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Letter: Climate change and LI shores

A flock of Geese fly past the smokestacks

A flock of Geese fly past the smokestacks at the Jeffrey Energy Center coal power plant as the suns sets near Emmett, Kan in 2012. Credit: AP

In the article "UN: Nations must shift to clean energy sooner" [News, April 14], it can't be any clearer how important it is for the citizens of Long Island and all coastal communities to actively bring this issue to the attention of our local and national politicians.

Our way of life is in jeopardy; rising sea levels and ever-more-powerful storms will make it difficult and, in some communities, impossible to continue to live in this beautiful area.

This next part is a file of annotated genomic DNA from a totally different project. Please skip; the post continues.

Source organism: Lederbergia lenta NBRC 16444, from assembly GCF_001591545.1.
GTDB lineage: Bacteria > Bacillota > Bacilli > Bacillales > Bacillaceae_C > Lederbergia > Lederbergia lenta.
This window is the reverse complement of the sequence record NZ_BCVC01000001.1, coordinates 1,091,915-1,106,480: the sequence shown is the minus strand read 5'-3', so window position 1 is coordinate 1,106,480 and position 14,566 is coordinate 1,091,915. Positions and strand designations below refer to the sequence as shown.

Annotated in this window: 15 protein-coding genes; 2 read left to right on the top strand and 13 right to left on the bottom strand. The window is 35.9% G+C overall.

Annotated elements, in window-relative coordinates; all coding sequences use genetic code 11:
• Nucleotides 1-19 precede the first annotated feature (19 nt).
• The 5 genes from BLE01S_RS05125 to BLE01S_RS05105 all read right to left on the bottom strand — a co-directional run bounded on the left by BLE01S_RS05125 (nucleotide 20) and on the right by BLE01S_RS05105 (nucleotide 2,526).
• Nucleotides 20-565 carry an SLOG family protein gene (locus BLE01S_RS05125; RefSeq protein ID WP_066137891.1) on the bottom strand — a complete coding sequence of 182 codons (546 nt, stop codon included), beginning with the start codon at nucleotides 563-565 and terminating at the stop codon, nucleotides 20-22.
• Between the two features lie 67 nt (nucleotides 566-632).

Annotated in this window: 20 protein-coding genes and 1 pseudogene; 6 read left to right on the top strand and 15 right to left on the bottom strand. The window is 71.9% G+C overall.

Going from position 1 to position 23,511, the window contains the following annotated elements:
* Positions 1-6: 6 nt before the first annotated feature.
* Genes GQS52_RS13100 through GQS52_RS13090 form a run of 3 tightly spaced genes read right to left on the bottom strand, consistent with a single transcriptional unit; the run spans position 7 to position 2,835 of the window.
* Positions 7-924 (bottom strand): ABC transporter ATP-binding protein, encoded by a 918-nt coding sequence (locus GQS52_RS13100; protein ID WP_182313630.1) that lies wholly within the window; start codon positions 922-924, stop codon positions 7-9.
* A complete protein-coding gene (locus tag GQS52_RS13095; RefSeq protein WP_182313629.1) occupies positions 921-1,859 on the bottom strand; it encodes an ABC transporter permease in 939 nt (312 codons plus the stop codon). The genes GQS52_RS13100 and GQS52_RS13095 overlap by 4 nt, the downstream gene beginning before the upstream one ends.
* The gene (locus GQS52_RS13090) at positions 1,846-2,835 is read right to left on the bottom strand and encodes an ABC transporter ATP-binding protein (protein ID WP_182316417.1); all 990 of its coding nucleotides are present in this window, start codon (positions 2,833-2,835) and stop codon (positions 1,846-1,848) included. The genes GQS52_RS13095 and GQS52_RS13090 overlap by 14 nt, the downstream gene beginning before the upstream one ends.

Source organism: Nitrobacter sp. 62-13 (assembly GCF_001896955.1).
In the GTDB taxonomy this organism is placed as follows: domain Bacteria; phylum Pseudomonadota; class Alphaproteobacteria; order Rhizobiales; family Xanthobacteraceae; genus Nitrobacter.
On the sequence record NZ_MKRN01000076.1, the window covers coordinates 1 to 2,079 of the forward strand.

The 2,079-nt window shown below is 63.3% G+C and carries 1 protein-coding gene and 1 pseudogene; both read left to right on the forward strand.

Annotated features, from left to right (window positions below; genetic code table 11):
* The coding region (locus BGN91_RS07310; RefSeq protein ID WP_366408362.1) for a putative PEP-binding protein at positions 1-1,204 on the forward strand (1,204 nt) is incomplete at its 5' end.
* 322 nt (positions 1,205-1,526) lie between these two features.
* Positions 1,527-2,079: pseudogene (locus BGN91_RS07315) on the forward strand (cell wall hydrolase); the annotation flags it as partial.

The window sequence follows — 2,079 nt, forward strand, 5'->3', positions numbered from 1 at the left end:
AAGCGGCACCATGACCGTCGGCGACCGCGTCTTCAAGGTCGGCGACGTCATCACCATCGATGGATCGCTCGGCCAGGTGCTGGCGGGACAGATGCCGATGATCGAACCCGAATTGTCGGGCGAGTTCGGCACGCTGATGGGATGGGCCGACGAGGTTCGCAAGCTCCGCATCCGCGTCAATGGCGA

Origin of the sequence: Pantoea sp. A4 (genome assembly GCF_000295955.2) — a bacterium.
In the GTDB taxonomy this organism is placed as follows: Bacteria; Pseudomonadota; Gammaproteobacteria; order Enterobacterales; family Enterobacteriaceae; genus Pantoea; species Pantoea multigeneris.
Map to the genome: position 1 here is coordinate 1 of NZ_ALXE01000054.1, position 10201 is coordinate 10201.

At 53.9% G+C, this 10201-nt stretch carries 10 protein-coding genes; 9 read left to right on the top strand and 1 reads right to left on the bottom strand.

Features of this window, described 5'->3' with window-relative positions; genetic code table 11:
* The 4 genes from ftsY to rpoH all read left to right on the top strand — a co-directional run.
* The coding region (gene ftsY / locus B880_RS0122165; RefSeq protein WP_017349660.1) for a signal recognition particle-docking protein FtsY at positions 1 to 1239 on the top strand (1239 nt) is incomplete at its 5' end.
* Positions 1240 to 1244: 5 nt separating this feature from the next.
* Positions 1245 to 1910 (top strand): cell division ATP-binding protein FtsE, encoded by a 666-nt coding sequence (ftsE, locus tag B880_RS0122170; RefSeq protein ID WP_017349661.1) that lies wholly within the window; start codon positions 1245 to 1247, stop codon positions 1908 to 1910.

While politicians in Washington argue over whether climate change is valid, we residents witnessed its potential for destruction firsthand during superstorm Sandy. We now have to decide whether we should remove a whole section of summer communities from Fire Island. The people we voted into power to look out for our safety and financial survival are focused on the next election.

I can't imagine living anywhere else. The time has come to adopt stronger measures to ensure our long-term security. The United Nations gives us until the midcentury to lower emissions by 40 to 70 percent. That's a tremendous task. If we don't take a strong stance on lowering greenhouse gases, life on Long Island may become only a memory that is spoken of with regret by future generations.

Anna Fox, Medford